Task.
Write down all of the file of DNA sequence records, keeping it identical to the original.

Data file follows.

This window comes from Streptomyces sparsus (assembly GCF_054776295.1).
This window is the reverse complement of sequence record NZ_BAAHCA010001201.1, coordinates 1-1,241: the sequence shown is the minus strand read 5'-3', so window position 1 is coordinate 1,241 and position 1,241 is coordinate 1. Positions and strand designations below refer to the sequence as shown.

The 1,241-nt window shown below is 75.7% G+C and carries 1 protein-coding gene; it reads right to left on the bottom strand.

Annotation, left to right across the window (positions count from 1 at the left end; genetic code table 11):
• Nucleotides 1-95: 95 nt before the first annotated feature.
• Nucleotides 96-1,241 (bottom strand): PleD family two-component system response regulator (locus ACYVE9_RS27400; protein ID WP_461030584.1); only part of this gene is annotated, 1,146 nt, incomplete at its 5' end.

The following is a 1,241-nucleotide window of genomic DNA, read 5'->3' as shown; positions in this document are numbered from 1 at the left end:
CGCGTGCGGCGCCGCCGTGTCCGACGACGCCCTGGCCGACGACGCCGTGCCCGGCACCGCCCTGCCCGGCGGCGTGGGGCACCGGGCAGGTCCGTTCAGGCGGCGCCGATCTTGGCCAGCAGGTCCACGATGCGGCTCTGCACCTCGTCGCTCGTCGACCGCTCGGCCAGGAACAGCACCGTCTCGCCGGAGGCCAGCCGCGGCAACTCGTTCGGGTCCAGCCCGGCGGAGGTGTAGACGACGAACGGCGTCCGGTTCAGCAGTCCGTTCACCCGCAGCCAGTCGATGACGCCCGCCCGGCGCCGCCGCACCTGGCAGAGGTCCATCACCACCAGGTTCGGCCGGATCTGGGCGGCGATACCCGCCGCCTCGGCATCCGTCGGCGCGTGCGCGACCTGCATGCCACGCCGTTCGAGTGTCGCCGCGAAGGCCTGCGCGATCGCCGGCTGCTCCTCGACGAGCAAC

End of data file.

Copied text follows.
This window comes from Streptomyces sparsus (assembly GCF_054776295.1).
This window is the reverse complement of sequence record NZ_BAAHCA010001201.1, coordinates 1-1,241: the sequence shown is the minus strand read 5'-3', so window position 1 is coordinate 1,241 and position 1,241 is coordinate 1. Positions and strand designations below refer to the sequence as shown.

The 1,241-nt window shown below is 75.7% G+C and carries 1 protein-coding gene; it reads right to left on the bottom strand.

Annotation, left to right across the window (positions count from 1 at the left end; genetic code table 11):
• Nucleotides 1-95: 95 nt before the first annotated feature.
• Nucleotides 96-1,241 (bottom strand): PleD family two-component system response regulator (locus ACYVE9_RS27400; protein ID WP_461030584.1); only part of this gene is annotated, 1,146 nt, incomplete at its 5' end.

The following is a 1,241-nucleotide window of genomic DNA, read 5'->3' as shown; positions in this document are numbered from 1 at the left end:
CGCGTGCGGCGCCGCCGTGTCCGACGACGCCCTGGCCGACGACGCCGTGCCCGGCACCGCCCTGCCCGGCGGCGTGGGGCACCGGGCAGGTCCGTTCAGGCGGCGCCGATCTTGGCCAGCAGGTCCACGATGCGGCTCTGCACCTCGTCGCTCGTCGACCGCTCGGCCAGGAACAGCACCGTCTCGCCGGAGGCCAGCCGCGGCAACTCGTTCGGGTCCAGCCCGGCGGAGGTGTAGACGACGAACGGCGTCCGGTTCAGCAGTCCGTTCACCCGCAGCCAGTCGATGACGCCCGCCCGGCGCCGCCGCACCTGGCAGAGGTCCATCACCACCAGGTTCGGCCGGATCTGGGCGGCGATACCCGCCGCCTCGGCATCCGTCGGCGCGTGCGCGACCTGCATGCCACGCCGTTCGAGTGTCGCCGCGAAGGCCTGCGCGATCGCCGGCTGCTCCTCGACGAGCAAC